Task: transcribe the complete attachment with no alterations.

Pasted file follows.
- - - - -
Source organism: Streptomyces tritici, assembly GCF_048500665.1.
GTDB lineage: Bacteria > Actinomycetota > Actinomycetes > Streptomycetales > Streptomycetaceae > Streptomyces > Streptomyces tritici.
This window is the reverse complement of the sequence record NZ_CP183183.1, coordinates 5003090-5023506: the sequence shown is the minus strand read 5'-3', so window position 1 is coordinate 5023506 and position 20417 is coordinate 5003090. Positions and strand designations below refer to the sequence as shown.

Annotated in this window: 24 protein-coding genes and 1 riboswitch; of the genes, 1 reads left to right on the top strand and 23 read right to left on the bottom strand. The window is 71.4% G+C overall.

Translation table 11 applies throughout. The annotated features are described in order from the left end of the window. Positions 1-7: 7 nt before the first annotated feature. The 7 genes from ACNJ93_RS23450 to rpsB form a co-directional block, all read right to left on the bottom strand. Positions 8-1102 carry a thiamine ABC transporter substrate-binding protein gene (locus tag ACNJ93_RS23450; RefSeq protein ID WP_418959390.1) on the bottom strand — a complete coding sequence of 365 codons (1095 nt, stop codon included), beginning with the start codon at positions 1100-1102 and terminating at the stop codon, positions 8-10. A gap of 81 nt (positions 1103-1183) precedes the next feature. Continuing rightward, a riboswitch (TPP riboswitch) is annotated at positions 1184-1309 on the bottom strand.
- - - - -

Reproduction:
Source organism: Streptomyces tritici, assembly GCF_048500665.1.
GTDB lineage: Bacteria > Actinomycetota > Actinomycetes > Streptomycetales > Streptomycetaceae > Streptomyces > Streptomyces tritici.
This window is the reverse complement of the sequence record NZ_CP183183.1, coordinates 5003090-5023506: the sequence shown is the minus strand read 5'-3', so window position 1 is coordinate 5023506 and position 20417 is coordinate 5003090. Positions and strand designations below refer to the sequence as shown.

Annotated in this window: 24 protein-coding genes and 1 riboswitch; of the genes, 1 reads left to right on the top strand and 23 read right to left on the bottom strand. The window is 71.4% G+C overall.

Translation table 11 applies throughout. The annotated features are described in order from the left end of the window. Positions 1-7: 7 nt before the first annotated feature. The 7 genes from ACNJ93_RS23450 to rpsB form a co-directional block, all read right to left on the bottom strand. Positions 8-1102 carry a thiamine ABC transporter substrate-binding protein gene (locus tag ACNJ93_RS23450; RefSeq protein ID WP_418959390.1) on the bottom strand — a complete coding sequence of 365 codons (1095 nt, stop codon included), beginning with the start codon at positions 1100-1102 and terminating at the stop codon, positions 8-10. A gap of 81 nt (positions 1103-1183) precedes the next feature. Continuing rightward, a riboswitch (TPP riboswitch) is annotated at positions 1184-1309 on the bottom strand.